My worry now is that it will go immediately from cold to blistering heat.
When the cold weather happens in the northern states in the Winter, you can expect that there would be a degree of melancholy. When that same weather happens in typically warm areas, you definitely can get the blues.
My first winter in California began last year at the end of the Super Bowl when my beloved Eagles won their first Super Bowl championship. I returned immediately to southern California from southern New Jersey. The mornings were cold but the temperature regularly hit 70 and sometimes even 80. This year, we have not had 80 degrees since before Thanksgiving.
I suppose that it is unfair to complain but, this is not why I wanted to move to the California desert. My worry now is that it will go immediately from cold to blistering heat. That would be very depressing. One could hope.
I think that a pig is a perfect metaphor for my life. No, it’s not what you think. Over the Christmas holiday, I actually played a game with my brother-in-law and my son. It was called “Pass the Pigs”. It may just have been a stupid little game, but it also happened to speak to a part of my life and my being that I may just have been ignoring. My strategy, no matter how much of a good hot streak I was on, I never deviated from my goal of not losing and having a winning turn.
I have been reading up on Day Trading. This is a post retirement career that has been intriguing me for some time now. The thing that I have always been frightened of is the prospect of losing a lot of money gambling on the market. The more I read, the more that I find that it is farthest from the truth. In reality, it is the mentality and staying true to your plan. You also have to keep emotion out of it.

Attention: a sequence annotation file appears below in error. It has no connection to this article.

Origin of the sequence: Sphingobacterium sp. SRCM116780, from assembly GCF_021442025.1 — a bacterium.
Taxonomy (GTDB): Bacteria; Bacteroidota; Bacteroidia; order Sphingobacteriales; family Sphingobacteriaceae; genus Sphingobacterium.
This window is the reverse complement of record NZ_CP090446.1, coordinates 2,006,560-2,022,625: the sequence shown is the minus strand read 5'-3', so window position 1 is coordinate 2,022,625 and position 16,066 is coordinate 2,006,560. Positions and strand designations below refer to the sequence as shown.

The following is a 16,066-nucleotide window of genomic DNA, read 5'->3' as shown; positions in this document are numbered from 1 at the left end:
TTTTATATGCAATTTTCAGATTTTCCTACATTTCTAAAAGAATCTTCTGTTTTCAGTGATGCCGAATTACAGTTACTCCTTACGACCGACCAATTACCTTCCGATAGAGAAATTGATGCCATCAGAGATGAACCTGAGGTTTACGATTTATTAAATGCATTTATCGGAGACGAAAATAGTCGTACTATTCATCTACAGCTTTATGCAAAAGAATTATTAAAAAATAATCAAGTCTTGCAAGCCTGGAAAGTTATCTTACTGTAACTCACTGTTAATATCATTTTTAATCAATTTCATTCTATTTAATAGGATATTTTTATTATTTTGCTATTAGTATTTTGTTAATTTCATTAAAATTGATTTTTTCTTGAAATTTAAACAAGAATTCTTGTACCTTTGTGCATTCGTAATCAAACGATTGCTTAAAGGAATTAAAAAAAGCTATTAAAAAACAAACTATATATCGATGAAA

It would appear that education is the biggest problem when it comes to something like this. I am talking about self education. Traditional schooling will instill far too much fear. Learning, real learning is for yourself.
Let’s celebrate this school and its desire to prepare its students for life after school on their own terms.
Finally, a school is celebrating the triumph of graduating its students into the work force. This is what schools should be about. This article shows a school bucking the trend of celebrating academic accomplishments driven by college acceptance statistics.
Students in school should go directly into the workforce and earn money. They should find out while they are still young if it is enough money. The motivation for getting a higher paying job will also include information that you can’t get in school.
No one knows for sure if they will even like working in their chosen field. Quite often, their chosen field is not even entirely their choice. Let’s celebrate this school and its desire to prepare its students for life after school on their own terms.
“I am not paying for my child to retake high school English at college.”
Recently, the way that class rank was calculated has changed in the Coachella Valley School District. This made the news because it “knocked out” some people from the coveted “Top Ten”. The news reporter interviewed affected students and they claimed that they couldn’t afford college without scholarships and the designation of Top Ten definitely gave them an increased chance at the scholarship.
This news story led to a conversation at a local middle school faculty room lunch table. The argued that Advanced Placement Classes should weigh more than Honors classes and certainly more than College Prep classes, which they argued are not really College Prep. Their reasoning is that when the students from College Prep and even some Honors Classes are forced to take placement tests, they are put into remedial classes anyway just so that they can be in the college. The frustration was borne out by the comment of a teacher who said, “I am not paying for my child to retake high school English at college.”
Sadly, we only retain what we are taught for a short period of time in the current model for education and the very nature of these “diagnostic” tests will often have the student come up short. This sad situation was created by our desire to “get the student ready for college” more than it was to get the student ready for their 21st century life. If the low end of our academic offerings are labeled college prep, then aren’t we saying that our schools are only a vehicle for going to college and that “everyone should go to college”?
As far as I am concerned, that is the biggest problem with our system. We are far too concerned with class rank, GPA, college acceptance and the prestige that we feel it brings over practical considerations of schooling. Public education was good enough for the industrial age. It should be good enough for the information age, but we need to rethink our priorities. It’s high time to change the conversation at the lunch table.